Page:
Other longtime holdouts include the Colleli family, which has owned the White Sands Motel on the primo southeast corner of Tropicana Avenue for more than a decade.
One rumored holdout is Arco AM/PM gas station franchisee Chuck Theobald, assumed to have turned down a multi-million-dollar offer from the Excalibur for his tiny plot right on its doorstep. But Theobald denies it, saying that the land and the right to sell it is not his, but the company's.
At the time of the hotel's construction, there were negotiations between the two, Arco spokesman Scott Lowell concedes. "At the time, we thought it was worth keeping," he says. "There have been no negotiations in years."
The Excalibur was forced to encircle the station, with its easy access right off Las Vegas Boulevard. Still, Theobald chuckles at the defiant location, adding: "I'm sure the Excalibur would like to get rid of it."
Other recent buyers don't think it's ever too late to get in on a good thing.
Bob Cione, a general partner in Sierra Oil & Gas, which owns the SmartMart Texaco station at Las Vegas Boulevard and Diablo, points out that Strip value goes up 15 percent each year. The .75-acre plot he and his three partners bought for $750,000 in 1994 doubled its value in 18 months.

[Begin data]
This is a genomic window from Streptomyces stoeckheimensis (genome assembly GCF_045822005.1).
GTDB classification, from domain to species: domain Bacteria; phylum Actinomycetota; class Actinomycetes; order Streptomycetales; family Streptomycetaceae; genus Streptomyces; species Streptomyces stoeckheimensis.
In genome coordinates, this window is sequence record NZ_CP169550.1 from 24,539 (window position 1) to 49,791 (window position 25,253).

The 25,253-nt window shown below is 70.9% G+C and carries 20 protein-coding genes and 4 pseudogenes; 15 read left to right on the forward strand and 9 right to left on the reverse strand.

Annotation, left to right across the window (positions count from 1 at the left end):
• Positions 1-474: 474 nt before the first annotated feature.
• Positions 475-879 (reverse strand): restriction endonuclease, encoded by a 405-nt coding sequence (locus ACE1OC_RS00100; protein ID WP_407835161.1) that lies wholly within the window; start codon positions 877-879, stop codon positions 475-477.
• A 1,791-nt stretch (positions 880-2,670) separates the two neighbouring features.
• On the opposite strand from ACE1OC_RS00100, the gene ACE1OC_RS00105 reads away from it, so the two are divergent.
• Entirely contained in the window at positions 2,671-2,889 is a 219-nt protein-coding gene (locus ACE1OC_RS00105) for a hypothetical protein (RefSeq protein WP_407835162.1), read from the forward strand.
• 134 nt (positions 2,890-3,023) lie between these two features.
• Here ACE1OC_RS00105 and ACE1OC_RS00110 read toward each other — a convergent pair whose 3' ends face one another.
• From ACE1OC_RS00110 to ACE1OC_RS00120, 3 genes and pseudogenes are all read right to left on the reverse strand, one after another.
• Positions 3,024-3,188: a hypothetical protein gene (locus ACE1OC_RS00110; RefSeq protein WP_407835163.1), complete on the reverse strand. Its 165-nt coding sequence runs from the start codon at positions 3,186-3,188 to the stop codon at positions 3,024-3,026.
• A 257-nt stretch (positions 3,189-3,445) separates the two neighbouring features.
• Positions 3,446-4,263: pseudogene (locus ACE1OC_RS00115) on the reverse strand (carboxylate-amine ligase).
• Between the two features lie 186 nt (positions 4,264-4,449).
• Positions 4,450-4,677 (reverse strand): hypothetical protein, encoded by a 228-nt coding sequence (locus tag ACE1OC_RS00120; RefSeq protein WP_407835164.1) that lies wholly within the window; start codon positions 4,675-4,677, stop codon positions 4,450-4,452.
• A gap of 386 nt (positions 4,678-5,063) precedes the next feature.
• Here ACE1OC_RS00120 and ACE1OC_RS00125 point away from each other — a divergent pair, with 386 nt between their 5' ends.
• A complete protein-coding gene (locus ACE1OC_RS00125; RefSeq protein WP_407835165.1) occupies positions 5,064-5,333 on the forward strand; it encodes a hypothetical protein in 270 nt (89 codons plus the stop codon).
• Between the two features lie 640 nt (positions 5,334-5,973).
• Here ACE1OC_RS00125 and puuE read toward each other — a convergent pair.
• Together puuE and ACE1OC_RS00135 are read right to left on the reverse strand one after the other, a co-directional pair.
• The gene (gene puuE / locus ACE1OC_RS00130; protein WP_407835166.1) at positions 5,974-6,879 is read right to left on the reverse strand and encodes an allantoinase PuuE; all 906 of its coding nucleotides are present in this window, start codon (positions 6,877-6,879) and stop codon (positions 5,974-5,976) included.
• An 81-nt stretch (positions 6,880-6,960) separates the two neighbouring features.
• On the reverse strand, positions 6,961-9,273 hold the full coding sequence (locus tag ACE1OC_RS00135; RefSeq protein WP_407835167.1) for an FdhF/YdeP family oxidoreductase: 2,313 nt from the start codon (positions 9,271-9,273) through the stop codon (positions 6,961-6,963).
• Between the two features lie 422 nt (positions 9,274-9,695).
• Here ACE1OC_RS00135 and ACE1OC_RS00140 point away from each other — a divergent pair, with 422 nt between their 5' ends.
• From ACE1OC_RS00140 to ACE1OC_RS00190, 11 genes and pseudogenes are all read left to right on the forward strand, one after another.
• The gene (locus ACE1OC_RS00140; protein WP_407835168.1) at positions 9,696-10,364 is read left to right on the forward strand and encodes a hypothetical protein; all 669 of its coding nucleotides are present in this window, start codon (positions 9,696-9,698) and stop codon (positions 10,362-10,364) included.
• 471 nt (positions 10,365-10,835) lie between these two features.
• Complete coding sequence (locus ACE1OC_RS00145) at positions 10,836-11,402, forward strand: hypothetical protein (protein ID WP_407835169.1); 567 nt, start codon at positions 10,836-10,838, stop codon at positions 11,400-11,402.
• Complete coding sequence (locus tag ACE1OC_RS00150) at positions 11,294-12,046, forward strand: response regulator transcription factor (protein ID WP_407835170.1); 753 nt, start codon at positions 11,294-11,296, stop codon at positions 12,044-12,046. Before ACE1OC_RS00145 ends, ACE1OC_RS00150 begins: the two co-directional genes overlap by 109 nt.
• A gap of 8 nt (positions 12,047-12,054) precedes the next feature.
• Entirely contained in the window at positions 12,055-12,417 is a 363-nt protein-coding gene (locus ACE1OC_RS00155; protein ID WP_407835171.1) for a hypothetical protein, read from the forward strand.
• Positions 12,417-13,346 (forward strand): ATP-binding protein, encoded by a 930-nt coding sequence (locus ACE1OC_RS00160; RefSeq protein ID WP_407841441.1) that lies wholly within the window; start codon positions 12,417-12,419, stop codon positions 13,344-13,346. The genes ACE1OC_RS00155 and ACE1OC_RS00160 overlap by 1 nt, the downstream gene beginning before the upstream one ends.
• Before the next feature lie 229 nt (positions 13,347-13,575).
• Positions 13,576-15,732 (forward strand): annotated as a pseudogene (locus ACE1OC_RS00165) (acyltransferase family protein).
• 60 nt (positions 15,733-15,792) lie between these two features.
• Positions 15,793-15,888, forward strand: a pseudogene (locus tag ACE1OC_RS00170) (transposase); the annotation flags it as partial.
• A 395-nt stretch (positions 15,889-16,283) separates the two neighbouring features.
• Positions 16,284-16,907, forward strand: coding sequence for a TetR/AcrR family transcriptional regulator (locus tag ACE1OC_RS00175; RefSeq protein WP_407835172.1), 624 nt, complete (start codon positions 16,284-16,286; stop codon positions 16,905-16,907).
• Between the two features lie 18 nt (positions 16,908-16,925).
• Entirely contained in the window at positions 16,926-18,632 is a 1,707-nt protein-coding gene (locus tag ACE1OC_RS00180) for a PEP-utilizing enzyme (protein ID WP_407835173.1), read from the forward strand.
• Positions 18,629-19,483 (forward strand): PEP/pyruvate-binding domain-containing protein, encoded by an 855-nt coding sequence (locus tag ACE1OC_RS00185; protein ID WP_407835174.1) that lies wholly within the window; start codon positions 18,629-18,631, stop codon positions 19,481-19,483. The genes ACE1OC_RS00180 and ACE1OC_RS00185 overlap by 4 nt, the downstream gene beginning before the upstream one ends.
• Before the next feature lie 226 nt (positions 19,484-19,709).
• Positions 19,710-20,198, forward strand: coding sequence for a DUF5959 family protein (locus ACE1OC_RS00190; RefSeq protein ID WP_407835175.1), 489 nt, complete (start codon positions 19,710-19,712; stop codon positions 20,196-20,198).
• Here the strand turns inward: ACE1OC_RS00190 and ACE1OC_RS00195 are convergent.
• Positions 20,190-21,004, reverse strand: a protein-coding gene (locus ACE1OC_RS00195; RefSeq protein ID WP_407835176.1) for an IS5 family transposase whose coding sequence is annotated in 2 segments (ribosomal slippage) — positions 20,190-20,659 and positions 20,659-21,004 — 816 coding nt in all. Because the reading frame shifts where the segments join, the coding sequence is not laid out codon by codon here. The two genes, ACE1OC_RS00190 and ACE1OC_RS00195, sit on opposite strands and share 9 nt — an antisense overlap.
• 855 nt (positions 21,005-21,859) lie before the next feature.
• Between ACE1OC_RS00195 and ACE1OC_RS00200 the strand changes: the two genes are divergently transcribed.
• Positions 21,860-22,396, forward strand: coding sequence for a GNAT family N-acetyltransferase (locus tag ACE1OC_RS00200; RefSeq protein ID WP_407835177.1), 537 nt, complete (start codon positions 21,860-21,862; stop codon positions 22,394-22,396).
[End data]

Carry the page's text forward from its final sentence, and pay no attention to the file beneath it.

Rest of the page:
"Let's face it, you don't go into these ventures personally, you go in to turn a profit," says Cione, whose partnership invested $1.8 million in the project and has already turned down offers as high as $2.8 million to sell. Still, "everything has a price," Cione admits. The price for his corner plot? $5 million.
Other companies, such as Chetake Development, prefer the certain investment strategy of steady income over fast cash. "You sell a property, and you get hit with taxes," says Trusdell, who is managing and leasing Chetake's new multimillion-dollar shopping center, Akita Plaza, at 3999 Las Vegas Blvd. "They're looking to hold the property for many years to come."
But smaller proprietors say there is no way an individual can buy multimillion-dollar property and make a living anymore.
"People see the 'For Sale' sign and come in, thinking they might open a restaurant," Michel Northington of the Olympus Inn says. "They aren't going to do that on millions of dollars worth of property."
"As the land gets expensive, you can't make it as a single-story structure," LeWinter agrees. "Most of the small properties are getting picked up and incorporated by large companies. Pretty soon, we may be the last single-story structure on the Strip."